You should complete any recommended follow-up testing as soon as possible. Babies with this condition can have serious health problems soon after birth if they are not diagnosed and treated quickly.
False-positive newborn screening results for this condition do happen. Some situations can affect screening results for CAH:
- Screening samples were collected too early (before the baby is 24 hours old)
- Babies who were born early (premature), had a low birth weight, or were ill
False-negative results for CAH can be seen in babies whose mothers were given steroids like prednisone or dexamethasone. They can also be seen in babies whose 17-OHP levels don’t rise until a few weeks after the newborn screening sample is collected.
Newborn screening helps babies lead healthier lives. If your baby has an out-of-range result, follow up with your health care provider quickly. It is important to follow their instructions. Your baby may need to get treatment right away, even if they are not showing signs or symptoms. In some cases, your baby’s health care provider may decide it is best to watch (monitor) your baby to decide next steps. Careful monitoring and early treatment will help your baby stay as healthy as possible.
Signs of CAH may be apparent at birth, appear very shortly after birth (a few days to weeks of life), or appear later in childhood.
Signs of classic salt-wasting CAH may include:
- Male-like genitals in girls
- Poor feeding
- Sleeping longer or more often (lethargy)
- Weight loss or failure to gain weight normally
- Gets upset easily (irritability)
- Rapid heart rate
Signs of the classic simple-virilizing form of CAH can include:
- Early onset of body hair
- Male-like genitals in girls
- Small testicles in boys
- Large penis in boys
Nonclassic CAH typically does not have the signs and symptoms listed above, but it can cause early-onset body hair and abnormal periods in childhood and teenage years.
There are several types of CAH. The type of CAH that is detected by newborn screening is caused by a change in the CYP21A2 gene. This gene gives your body instructions for making the enzyme 21-hydroxylase that produces cortisol and aldosterone.
Without a working CYP21A2 gene, 21-hydroxylase cannot make enough cortisol and aldosterone in your baby’s body. Androgens build up in their body. This hormone imbalance can damage the body and change the way it develops.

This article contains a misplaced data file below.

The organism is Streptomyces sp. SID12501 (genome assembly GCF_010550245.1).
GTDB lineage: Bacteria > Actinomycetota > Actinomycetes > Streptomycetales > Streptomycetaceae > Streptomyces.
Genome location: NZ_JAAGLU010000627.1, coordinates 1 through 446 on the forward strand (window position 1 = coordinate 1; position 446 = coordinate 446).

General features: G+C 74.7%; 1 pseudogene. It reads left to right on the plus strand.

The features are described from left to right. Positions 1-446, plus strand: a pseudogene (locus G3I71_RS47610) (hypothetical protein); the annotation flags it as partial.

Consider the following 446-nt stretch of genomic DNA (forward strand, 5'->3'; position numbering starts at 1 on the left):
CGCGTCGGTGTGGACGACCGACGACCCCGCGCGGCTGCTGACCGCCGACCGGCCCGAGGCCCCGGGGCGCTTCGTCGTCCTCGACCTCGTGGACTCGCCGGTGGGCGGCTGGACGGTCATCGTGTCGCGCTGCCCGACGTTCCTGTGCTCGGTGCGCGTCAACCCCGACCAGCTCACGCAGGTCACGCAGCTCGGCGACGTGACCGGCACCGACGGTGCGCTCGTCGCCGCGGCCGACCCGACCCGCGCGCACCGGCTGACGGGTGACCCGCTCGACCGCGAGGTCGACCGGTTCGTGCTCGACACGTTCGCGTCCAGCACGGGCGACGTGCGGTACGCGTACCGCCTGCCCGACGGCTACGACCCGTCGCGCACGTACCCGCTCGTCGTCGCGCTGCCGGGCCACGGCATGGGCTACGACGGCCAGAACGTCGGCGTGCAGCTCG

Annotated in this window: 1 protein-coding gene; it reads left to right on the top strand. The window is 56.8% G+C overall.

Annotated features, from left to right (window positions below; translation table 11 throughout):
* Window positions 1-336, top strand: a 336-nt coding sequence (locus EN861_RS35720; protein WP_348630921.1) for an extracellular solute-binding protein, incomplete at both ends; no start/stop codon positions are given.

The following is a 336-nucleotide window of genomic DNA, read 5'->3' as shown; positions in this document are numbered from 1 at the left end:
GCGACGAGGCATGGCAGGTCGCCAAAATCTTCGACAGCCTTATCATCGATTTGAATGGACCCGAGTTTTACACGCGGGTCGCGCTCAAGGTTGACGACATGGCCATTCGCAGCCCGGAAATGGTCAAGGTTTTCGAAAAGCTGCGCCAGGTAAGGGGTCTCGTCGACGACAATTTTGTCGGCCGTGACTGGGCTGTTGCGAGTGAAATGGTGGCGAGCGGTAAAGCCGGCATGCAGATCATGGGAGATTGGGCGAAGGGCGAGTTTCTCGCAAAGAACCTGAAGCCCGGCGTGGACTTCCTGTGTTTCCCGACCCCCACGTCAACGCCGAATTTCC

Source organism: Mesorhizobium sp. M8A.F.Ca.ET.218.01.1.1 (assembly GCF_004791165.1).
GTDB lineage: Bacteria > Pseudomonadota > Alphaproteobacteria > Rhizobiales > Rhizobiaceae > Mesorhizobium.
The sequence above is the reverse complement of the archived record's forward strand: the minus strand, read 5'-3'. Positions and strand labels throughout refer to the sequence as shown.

- CAH is an autosomal recessive condition. Babies inherit the condition when each parent passes down a nonworking CYP21A2 gene to their baby. Only babies with two nonworking CYP21A2 genes—one from the mom and one from the dad—have this condition.
- People with one working copy and one nonworking copy of the CYP21A2 gene are called carriers.
- Carriers do not have or develop the condition. However, they may pass down a nonworking copy of the gene to their children.
- If two parents are carriers of a nonworking copy of the CYP21A2 gene, they have a 1 in 4 chance of having a child with CAH.
- Carriers for CAH often do not know they are carriers before having a child with the condition. In most cases, families have no history of the condition until the birth of a child with CAH.
- Parents who already have a child with CAH due to a change in the CYP21A2 gene still have a 1 in 4 chance of having another child with CAH. This 1 in 4 chance stays the same for all future children.
- Genetic counselors and medical geneticists can help families learn about this condition and the chance of having children with it. Visit the National Society of Genetic Counselors to find a genetic counselor and the American College of Medical Genetics and Genomics to find a medical geneticist.
Treatment and Management
It is important to talk to your health care provider about which treatment(s) are best for your baby. The goal of treatment is to prevent the health problems caused by this condition.
Treatments may include the following:
- Hydrocortisone to replace the missing cortisol
- Fludrocortisone to maintain proper salt and fluid levels (in the salt-wasting form)
- Salt (sodium chloride)
- Surgery may be considered in some females with genital or urinary problems
Children who receive early and ongoing treatment for CAH can have healthy growth and development. However, children may not grow to be as tall as expected.